Please click here to read OSCR’s COVID-19 Guidance for Charities

3. Charity meetings and governance

Published: 30/03/2020
Updated: 22/02/2021

Most charities will need to change the way they work during the outbreak. Decisions about how you can operate during this time need to be taken collectively by the charity trustees, where possible. Whilst decisions on the short term measures will need to be taken quickly, the impact on longer term operations also needs to be carefully considered. 

Major decisions and changes need to be recorded and advice taken where necessary.

For general information, please read our guidance on how to manage your charity.

SCVO has key points on governance and links to other sources of information relating specifically to the COVID-19 pandemic here.

 

  1. Meetings and AGMs

One of the challenges for charities during COVID-19 has been how to hold meetings including Annual General Meetings (AGMs). For many charities it is a requirement in the governing document  to hold an AGM. The governing document will often also outline how you need to do this. For some, this has also had an impact on finalising the Annual Report and Accounts your charity where this has been directly linked to an AGM.

Where restrictions make face-to-face meetings impossible, doing them ‘virtually’ will be a good option. Some charities have specific provisions in their governing documents to allow AGMs and other meetings to take place using digital methods such as phone or online. If your governing document does not allow you to have virtual meetings, you should amend it as soon as possible to permit you to do so. This will help you in the current situation and it will also be good for the resilience of your charity going forward.    

For a few charities, making these changes might be very difficult. This will depend on what your governing document says about how changes can be made and what your charity’s legal form is. Generally, if there is no such clause in the governing document and you decide to hold meetings over the phone or using digital solutions, we will understand. However, you should record this decision clearly and demonstrate that you have done this to exercise good governance in your charity. 

One thing that applies to all charities is the need to make sure you are quorate when you make a decision to amend your governing document.

If you do have the power to make these changes, once they have been made, you must send a copy of the new governing document to OSCR using the Notification of Changes Made form.

You should also update other relevant regulators, such as Companies House.

There are lots of free and low cost options for virtual meetings. SCVO have tips for virtual meetings and remote working.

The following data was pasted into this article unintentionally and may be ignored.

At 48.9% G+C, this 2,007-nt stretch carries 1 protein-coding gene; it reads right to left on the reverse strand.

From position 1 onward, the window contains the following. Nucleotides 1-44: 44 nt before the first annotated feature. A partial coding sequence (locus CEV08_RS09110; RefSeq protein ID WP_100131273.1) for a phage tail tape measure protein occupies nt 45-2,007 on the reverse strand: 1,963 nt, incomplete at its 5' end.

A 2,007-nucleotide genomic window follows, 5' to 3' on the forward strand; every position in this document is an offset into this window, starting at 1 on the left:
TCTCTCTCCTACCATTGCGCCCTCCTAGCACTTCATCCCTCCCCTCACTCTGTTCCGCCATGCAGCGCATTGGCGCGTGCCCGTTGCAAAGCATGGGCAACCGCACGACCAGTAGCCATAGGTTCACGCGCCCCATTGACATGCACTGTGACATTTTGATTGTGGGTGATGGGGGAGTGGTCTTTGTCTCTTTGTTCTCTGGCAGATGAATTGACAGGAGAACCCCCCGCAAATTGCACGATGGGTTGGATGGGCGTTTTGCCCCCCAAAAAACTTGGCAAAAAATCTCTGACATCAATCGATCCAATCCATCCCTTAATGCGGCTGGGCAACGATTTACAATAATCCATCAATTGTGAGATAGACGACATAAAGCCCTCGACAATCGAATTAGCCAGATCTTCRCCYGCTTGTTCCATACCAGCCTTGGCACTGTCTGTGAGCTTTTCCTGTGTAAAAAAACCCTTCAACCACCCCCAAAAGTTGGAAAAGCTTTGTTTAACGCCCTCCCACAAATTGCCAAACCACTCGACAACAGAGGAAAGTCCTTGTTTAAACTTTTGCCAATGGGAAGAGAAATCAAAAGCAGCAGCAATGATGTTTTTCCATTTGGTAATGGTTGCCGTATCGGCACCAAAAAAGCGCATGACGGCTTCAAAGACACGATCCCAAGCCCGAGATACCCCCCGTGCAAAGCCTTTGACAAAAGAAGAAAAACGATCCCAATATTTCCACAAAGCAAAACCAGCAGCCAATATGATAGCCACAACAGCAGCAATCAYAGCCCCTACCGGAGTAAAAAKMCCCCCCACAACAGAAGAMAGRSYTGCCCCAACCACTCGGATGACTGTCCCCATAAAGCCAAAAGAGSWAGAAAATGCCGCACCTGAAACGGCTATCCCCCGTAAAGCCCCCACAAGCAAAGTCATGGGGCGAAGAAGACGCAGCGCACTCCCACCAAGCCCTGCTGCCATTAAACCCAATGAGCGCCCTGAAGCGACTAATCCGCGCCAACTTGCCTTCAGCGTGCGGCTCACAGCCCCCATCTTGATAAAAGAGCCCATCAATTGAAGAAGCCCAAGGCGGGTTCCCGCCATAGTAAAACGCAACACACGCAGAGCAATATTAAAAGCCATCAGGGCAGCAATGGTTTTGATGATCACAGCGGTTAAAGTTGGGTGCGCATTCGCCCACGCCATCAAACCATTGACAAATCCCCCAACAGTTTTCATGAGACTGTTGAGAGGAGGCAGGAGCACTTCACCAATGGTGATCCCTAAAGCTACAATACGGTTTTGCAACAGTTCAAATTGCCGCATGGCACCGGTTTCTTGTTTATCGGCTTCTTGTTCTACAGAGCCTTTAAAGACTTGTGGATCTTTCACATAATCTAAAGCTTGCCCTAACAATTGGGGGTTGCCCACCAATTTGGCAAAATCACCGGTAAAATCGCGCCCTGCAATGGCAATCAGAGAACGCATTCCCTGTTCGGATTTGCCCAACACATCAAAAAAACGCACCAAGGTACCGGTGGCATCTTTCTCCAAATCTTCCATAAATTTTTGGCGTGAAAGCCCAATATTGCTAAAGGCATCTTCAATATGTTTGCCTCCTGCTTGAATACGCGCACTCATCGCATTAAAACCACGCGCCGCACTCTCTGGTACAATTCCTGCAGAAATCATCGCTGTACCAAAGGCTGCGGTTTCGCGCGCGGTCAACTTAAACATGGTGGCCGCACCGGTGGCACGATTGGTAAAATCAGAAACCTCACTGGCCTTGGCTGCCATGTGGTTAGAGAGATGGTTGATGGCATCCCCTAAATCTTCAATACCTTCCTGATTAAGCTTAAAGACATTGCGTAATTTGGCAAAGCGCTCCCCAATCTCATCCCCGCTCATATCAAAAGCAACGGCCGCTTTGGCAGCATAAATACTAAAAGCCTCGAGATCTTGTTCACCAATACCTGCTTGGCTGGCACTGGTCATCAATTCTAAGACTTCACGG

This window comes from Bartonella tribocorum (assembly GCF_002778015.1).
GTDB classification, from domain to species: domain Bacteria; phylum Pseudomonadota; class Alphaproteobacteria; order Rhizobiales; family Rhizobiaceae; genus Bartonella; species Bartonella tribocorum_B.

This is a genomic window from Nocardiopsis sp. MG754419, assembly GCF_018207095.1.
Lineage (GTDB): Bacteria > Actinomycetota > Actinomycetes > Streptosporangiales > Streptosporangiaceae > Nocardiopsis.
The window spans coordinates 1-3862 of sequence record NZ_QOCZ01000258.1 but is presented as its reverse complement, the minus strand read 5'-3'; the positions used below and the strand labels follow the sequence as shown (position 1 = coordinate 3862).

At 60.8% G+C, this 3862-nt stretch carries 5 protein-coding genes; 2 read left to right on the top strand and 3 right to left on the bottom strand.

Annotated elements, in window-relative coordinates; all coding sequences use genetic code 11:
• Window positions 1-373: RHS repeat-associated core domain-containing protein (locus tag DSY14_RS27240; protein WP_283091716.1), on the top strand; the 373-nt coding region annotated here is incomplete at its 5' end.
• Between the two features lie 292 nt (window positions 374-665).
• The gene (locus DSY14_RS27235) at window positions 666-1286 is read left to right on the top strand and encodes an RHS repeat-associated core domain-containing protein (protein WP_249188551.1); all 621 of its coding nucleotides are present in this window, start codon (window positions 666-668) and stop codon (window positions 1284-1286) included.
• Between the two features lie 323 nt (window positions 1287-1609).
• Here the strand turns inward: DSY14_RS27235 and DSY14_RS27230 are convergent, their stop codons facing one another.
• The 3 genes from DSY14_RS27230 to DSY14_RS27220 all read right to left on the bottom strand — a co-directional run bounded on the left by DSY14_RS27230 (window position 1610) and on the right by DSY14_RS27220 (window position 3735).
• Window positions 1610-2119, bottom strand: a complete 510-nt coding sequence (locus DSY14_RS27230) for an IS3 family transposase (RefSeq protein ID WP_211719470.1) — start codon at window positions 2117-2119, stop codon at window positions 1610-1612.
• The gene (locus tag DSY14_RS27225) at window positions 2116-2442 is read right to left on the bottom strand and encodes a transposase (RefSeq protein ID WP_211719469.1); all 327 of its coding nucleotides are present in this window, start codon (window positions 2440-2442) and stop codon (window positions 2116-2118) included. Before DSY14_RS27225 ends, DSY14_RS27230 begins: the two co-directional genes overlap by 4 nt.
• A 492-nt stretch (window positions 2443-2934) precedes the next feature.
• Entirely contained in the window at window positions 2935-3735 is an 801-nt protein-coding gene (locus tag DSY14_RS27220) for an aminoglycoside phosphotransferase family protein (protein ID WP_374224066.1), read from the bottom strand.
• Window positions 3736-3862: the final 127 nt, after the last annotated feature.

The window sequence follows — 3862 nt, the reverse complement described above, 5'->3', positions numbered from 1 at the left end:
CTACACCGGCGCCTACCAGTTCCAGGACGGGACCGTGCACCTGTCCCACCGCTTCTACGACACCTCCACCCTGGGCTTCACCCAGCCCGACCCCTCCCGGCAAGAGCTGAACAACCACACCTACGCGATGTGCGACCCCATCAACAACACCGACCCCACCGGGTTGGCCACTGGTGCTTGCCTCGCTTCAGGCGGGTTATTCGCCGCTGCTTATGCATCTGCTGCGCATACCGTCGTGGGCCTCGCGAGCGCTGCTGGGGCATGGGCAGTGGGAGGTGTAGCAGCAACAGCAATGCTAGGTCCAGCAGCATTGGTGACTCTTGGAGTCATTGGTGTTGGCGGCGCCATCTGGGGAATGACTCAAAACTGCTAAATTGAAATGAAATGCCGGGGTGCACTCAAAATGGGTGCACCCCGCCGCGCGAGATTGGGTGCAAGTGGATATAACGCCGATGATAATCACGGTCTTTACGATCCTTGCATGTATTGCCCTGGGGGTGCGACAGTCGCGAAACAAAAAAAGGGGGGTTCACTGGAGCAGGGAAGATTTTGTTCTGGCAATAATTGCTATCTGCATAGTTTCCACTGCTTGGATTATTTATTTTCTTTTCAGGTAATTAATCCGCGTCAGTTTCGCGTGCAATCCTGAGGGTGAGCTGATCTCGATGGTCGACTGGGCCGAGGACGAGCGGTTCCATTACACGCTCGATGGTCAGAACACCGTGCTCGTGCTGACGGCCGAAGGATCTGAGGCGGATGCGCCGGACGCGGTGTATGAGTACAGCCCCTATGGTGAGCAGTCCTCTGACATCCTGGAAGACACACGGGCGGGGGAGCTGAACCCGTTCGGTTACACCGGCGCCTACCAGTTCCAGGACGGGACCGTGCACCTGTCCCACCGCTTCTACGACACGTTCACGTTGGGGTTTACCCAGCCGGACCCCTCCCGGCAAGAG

1. Postponed AGMs

As a result of COVID-19 and the resulting restrictions, you may have postponed your Annual General Meeting (AGM). Where you have made this decision, please make sure that you record the postponement and the reasons for it clearly, particularly when this means you have not acted in line with your governing document. It is important for the ongoing good governance of your charity that you can explain your decision making if you are ever questioned on this. 

Postponing your 2020 AGM may result in it ‘bumping up’ against your 2021 AGM. If this is the case, then you should look at your governing document before deciding how best to resolve this. If your governing document requires that you hold an AGM every year then you should still aim to carry out two distinct meetings. This is especially important if your governing document requires you to carry out certain business at your AGM (for example, electing trustees or considering the Annual Report and Accounts).

Depending on what your governing document says about the timing of AGMs, it may make sense for you to hold the two AGMs one after the other on the same day. If you do decide to do this, you must make sure that the trustees and members agree to proceed on this basis and you must be very careful to ensure that your record keeping shows which decisions were made at which AGM. It is also important to make sure the decision to run the AGMs in this way is clearly recorded.

Your governing document may require the AGM to be held at a certain time of year, between specified dates or with a minimum or maximum time period elapsing between one AGM and the next. We will be understanding and proportionate if you are unable to comply with these provisions at the present time or if any concerns are raised with us about the postponement of AGMs or other meetings. 

  1. Decision making

Decision-making processes, and the recording of any resulting decisions are important for the good governance of your charity. You need to be able to return to the decisions at a later date, and understand the reasoning behind them. 

This is particularly important if, in these exceptional circumstances, your charity is one of those where the governing document and legal form have made it difficult to make changes to allow you to have virtual meetings. This might mean you have taken the decision, in order to continue to function, to have trustee or members meetings virtually even though this doesn’t meet the provisions of your governing document. Recording your decisions and explaining why a decision was reached will be important if you ever have to explain your actions in the future.

  1. Running virtual meetings

Running virtual meetings definitely requires some specific skills. For instance, you may have to spend more time making sure that everyone has been able to participate fully, as it is sometimes more difficult for people to be heard and seen in a virtual setting. However, in general, the normal rules and best practices of face-to-face meetings will be important. These include:

    • giving proper notice and all the usual papers to enable attendees to read and prepare beforehand;
    • making sure that a quorum is present
    • following the usual procedures for managing business including chairing, discussion and voting
    • making sure that all attendees have due regard for confidentiality and the sensitivity of any business
    • prepare minutes of the meeting – note the decisions taken and the reasons for them
  1. SCIOs and companies